It’s interesting that Henson should have married a Lanark girl; Kentucky’s Adolph Rupp, another coaching legend, married a girl from nearby Shannon. Rupp taught and coached at Freeport High School before going on to become “The Baron of the Bluegrass” and “The Man in the Brown Suit.”

“I also remember Chuck Keefer, Monte Helm, Rick Talley and others from the Morning Star days,” said Polhill. “Saddened by the news that Deacon Davis had passed away. He, Talley, Don Williams, Jim Lazenby, a few others and I played on a Rockford Adult League team, the Forest City Oilers, sponsored by a local fuel oil guy. A good guy, Deacon.”

Rockford attorney Pete Kostantacos also played for Dolph at Beloit. “Not a lot of people remember, but he also coached football, and I was lucky enough to play for him in both basketball and football,” said Kostantacos. “In those days, coaches did a little bit of everything.”

Kostantacos said he still keeps in touch with some of his basketball teammates—like Johnny Orr and John Erickson. “I’m going to send them this column; they’ll love it. We still talk about Dolph. He was a great one.”

Erickson attended Rockford East H.S., where he played on basketball and tennis teams. He entered Beloit in 1945 and went on to win varsity letters all four years in basketball and tennis. Captain of the basketball team, he was selected to all-conference and Little All-American teams.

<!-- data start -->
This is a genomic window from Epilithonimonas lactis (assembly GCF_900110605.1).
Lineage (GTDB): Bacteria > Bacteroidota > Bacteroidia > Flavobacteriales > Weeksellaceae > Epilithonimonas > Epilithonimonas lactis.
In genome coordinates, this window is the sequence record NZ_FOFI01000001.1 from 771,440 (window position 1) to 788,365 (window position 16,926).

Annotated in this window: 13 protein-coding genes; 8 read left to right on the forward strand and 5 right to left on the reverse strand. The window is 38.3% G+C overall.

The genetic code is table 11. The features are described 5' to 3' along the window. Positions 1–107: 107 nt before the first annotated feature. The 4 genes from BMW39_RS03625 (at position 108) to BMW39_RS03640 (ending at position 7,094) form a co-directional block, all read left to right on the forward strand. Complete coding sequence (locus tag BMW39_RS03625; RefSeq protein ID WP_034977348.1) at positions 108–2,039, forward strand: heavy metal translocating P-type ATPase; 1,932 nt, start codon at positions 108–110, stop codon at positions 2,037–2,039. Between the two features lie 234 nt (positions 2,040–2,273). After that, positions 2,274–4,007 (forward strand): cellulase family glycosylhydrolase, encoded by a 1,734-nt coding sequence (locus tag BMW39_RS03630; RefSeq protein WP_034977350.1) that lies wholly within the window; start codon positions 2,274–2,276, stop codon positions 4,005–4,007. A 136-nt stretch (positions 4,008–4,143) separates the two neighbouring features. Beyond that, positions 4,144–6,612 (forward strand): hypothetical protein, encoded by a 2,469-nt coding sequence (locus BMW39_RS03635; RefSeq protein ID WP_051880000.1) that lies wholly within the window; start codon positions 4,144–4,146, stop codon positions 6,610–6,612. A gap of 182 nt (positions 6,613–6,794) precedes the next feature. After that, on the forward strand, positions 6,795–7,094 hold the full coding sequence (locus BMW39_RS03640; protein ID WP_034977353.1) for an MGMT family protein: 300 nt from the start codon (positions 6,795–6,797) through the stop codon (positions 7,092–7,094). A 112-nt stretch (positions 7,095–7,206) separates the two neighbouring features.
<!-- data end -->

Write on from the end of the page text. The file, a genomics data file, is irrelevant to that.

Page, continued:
Erickson coached at

Stevens Point H.S., Beloit Memorial H.S., Lake Forest College (where he met his wife Polly) and in 1958, became head basketball coach at the University of Wisconsin. He was appointed general manager of the Milwaukee Bucks in 1968 and after that ran for the U.S. Senate. He served 15 years as president of the Fellowship of Christian Athletes and in 1988, John accepted a position with the Big Eight Conference (now Big 12) as director of basketball and, in 1991, was promoted to assistant commissioner.

Orr was head basketball coach at Michigan and then Iowa State. He came from Taylorville in southern Illinois, and played on Dolph’s undefeated state championship Purple Tornadoes team. At 17, he became the youngest University of Illinois freshman ever to compete in three sports, and after World War II service in the Navy, joined Dolph at Beloit, where he garnered enough attention to be drafted into the pros upon graduation.

Orr’s 1976 Michigan team was NCAA tournament runner-up and he was named national coach of the year. He is the winningest coach in Iowa State history with 218 career Cyclone victories. His Iowa State teams recorded five 20-win seasons and six NCAA tournament berths.

For the good times Sammy Sosa provided in Chicago, his relationship with the Cubs should have been ended better than it did. But that’s the way it happens sometimes; there’s nothing to do but move on.

It was like a marriage that went bad for whatever reason, and Sammy did all right in the alimony department. Under terms of the addendum to Sosa’s contract, the Cubs will pay $16.15 million of the $25 million Sosa still was owed under his $72 million, four-year contract, according to details obtained by the Associated Press.

Baltimore is responsible for just $8.85 million of Sosa’s $17 million salary this year, with the Cubs paying the rest. Because Sosa is paid on a 12-month basis and already had received $1,307,692 of his salary this year, that amount was credited to what the Cubs owe Baltimore, meaning the Orioles will receive $6,842,308 in cash from Chicago.